Question:

I’m a regular visitor to your Parshah section as well as to some of your other specialty sites. Lately I’ve noticed something strange. Some websites are showing one Parshah, and others are showing another. What’s going on?

Response:

This happens every few years for a few weeks following either Passover or Shavuot. In both cases, the Jews in Israel are one portion ahead of the Jews in the rest of the world. How does this come about? There are two dynamics at play here:

  1. The Torah is divided into 54 portions, which we call Parshahs. Every Shabbat we read another portion. When Shabbat coincides with a holiday, we read the special holiday reading, and the weekly portion is deferred to the following week.
  2. For reasons you can read about here, most holidays are celebrated for an additional day in the Diaspora. This means that Passover is seven days long in Israel and eight days long in the rest of the world. Similarly, the one-day holiday of Shavuot becomes a two-day affair in the Diaspora.

Therefore, a holiday could extend into Shabbat in the Diaspora but already be over in Israel.

Thus, during some years, while our Israeli brethren read the portion of Shemini on the day following Passover, the rest of us get to it only one week later, since we are still celebrating Passover then, and we continue to lag behind.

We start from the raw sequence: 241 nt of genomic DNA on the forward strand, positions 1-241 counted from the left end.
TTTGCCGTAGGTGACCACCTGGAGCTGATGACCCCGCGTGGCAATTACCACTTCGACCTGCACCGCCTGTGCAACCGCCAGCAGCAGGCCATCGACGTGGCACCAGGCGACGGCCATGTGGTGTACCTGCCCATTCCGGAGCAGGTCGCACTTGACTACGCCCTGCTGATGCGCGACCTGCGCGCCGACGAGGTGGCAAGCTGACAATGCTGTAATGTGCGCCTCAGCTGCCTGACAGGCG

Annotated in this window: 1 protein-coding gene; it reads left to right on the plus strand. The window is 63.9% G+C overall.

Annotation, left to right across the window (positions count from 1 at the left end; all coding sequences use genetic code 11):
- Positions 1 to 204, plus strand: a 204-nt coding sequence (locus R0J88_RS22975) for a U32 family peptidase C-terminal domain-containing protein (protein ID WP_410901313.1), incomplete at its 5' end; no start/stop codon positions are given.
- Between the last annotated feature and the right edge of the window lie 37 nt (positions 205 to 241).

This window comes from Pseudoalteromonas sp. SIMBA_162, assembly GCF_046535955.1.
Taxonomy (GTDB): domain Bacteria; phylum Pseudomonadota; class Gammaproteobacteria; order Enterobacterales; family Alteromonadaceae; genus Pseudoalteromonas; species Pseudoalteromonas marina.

The same thing can happen if Shabbat falls on 7 Sivan. While the Jews in Israel read the portion of Naso, Diaspora Jews read the portion associated with the second day of Shavuot.

But don’t worry. We always reunite. In years when Passover creates a split, when the Jews in Israel are up to Bechukotai, the Diaspora Jews combine Bechukotai with the previous portion of Behar, allowing them to catch up with their Israeli counterparts. (In a Jewish leap year, the split lasts until the Parshah of Massei, which in the Diaspora is combined with the previous portion of Matot while in Israel they are read separately.)

In years when we have a post-Shavuot divide, when Israeli Jews are up to Balak, we read the double portion of Chukat-Balak in the Diaspora.